The fourth chapter makes a case for the dynamic nature of post-disaster goods and services. A post-disaster situation can be characterized as one filled with turmoil of all scales. The standard approach to post-disaster policymaking and academic thinking, particularly concerning post-disaster foreign aid in developing countries, tends to lump all aspects of relief, reconstruction, rehabilitation, and recovery as a single mega-project, — one that can be efficiently operationalized only under a Gargantua central planning body that is able to control all aspects of post-disaster recovery. This paper refutes such convenient assumptions as myopic and inconsistent with reality. Using insights from Ostroms’ analyses of the nature of goods and public choice, I unpack the elements of post-disaster package and analyze how institutional changes following a disaster can lead to changes in the nature of each element. To that end, I present four cases from Chicago, New Orleans, Nepal, and Indonesia to discuss the dynamic nature of post-disaster goods and services and the shuffling of goods-classification based on their shifting natures. The goal of this exercise is to highlight the diversity, heterogeneity, and fluidity of goods and services that are needed in any post-disaster scenario. This approach to reconceptualizing post-disaster aid is particularly relevant in developing countries that have poor-quality public institutions and are often mired in political corruption and bureaucratic inefficiencies.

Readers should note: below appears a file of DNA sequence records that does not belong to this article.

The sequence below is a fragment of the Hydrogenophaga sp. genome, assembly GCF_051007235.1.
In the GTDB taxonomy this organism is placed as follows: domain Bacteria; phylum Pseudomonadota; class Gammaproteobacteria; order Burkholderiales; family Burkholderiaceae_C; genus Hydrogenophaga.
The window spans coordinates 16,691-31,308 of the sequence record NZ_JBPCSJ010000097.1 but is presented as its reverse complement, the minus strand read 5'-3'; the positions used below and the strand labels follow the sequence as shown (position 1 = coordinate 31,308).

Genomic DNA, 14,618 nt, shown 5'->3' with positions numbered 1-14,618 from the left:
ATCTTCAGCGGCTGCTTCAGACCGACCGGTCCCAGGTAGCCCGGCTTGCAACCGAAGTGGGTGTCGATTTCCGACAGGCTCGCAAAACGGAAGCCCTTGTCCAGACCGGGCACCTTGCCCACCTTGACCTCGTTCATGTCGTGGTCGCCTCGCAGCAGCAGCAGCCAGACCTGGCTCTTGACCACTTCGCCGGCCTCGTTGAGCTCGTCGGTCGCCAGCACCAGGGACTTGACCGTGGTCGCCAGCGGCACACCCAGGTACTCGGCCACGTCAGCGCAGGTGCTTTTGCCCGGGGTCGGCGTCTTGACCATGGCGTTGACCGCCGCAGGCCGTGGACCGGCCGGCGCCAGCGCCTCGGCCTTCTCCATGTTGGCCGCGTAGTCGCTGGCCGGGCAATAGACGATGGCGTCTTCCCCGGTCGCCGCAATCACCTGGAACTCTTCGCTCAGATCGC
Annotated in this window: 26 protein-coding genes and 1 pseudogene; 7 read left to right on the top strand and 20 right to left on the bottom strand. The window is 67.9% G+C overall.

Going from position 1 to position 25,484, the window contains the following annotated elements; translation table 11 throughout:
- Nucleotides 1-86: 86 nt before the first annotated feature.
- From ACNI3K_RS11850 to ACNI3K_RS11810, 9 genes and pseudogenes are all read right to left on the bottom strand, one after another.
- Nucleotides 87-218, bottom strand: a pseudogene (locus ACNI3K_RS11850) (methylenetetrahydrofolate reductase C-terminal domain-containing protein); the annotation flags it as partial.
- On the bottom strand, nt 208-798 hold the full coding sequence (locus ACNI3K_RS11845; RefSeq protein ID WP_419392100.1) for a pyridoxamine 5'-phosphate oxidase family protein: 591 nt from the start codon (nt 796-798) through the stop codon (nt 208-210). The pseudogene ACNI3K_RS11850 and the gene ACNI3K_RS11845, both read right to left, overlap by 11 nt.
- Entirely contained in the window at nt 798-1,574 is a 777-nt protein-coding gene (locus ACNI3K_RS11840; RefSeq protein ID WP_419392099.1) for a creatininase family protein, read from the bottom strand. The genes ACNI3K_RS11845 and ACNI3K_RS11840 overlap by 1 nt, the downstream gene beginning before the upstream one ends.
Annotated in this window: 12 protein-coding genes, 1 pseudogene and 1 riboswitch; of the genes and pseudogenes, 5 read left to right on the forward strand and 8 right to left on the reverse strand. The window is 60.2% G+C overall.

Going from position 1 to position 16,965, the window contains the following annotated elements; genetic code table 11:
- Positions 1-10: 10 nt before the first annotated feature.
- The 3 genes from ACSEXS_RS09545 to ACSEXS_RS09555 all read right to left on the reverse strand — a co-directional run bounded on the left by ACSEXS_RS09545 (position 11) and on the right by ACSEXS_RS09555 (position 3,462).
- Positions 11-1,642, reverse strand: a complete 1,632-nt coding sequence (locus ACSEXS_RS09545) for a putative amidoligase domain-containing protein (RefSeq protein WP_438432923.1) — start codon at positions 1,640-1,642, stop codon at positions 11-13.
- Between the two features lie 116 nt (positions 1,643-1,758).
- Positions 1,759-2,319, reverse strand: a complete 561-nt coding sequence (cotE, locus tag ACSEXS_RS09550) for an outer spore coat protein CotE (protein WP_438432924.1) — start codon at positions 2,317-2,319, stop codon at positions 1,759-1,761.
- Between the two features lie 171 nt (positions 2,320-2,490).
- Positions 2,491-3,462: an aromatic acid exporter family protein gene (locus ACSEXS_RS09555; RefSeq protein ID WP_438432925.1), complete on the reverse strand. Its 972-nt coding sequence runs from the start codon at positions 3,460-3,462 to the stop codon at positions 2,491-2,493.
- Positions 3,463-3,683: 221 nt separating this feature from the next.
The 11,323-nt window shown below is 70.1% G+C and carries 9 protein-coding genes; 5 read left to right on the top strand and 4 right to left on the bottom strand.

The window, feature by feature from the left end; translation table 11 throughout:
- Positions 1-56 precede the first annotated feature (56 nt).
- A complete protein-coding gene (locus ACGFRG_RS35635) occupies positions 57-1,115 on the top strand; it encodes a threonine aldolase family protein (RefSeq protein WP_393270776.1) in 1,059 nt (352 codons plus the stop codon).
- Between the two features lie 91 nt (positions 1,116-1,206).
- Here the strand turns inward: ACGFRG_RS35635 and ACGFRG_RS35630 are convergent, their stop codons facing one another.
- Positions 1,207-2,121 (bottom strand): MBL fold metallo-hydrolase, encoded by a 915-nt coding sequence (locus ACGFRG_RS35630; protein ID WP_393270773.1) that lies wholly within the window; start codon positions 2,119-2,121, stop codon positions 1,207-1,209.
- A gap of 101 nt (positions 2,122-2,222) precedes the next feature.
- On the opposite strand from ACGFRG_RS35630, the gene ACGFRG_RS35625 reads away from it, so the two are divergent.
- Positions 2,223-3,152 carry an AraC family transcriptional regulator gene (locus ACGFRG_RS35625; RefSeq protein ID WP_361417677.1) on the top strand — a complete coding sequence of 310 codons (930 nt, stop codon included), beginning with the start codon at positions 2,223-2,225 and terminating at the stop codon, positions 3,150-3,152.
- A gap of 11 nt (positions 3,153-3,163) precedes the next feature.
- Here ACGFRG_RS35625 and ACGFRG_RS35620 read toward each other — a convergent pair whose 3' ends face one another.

The fifth chapter examines the role of social entrepreneurs in post-disaster contexts. I argue that social entrepreneurship has a distinct role to play within the non-profit or third-sector. That is, its role is in no way residual, accidental, or tertiary – that of a temporary filler until the private sector and public institutions step in. This is especially true in the context of a post-disaster scenario where both the private and public enterprises have confined roles to play in the provision of private or public goods. It is the sector that lies within this ‘third’ domain that can contribute towards civic engagement, maintain the social fabric, and promote solidarity. Moreover, in post-disaster scenarios where infrastructures and institutions facilitating operations of markets and functioning of public institutions are hindered, social entrepreneurs often engage in the provision of goods and services whose production and provision are typically done by the private and/or public sectors. Their role, however, transcends the mere provision of goods, – private or public – and includes the promotion of active citizenship through co-production processes. Using a quasi-experimental set up from the case of Dhurmus Suntali Foundation’s Namuna village project in Nepal following the 2015 earthquake, I empirically demonstrate this critical role of the third sector in post-disaster contexts. My findings show that social entrepreneurs’ involvement increases citizens’ participation in volunteering activities, community engagement, and post-disaster reconstruction efforts.
Level of Degree
Department of Economics
First Committee Member (Chair)
Alok K. Bohara
Second Committee Member
Third Committee Member
Fourth Committee Member
Virgil H. Storr
Ostrom, Nepal, earthquake, disasters, institutions, public choice
Rayamajhee, Veeshan. "Ostromian Lessons For Post-disaster Resilience: Evidence from the 2015 earthquake in Nepal." (2019). https://digitalrepository.unm.edu/econ_etds/102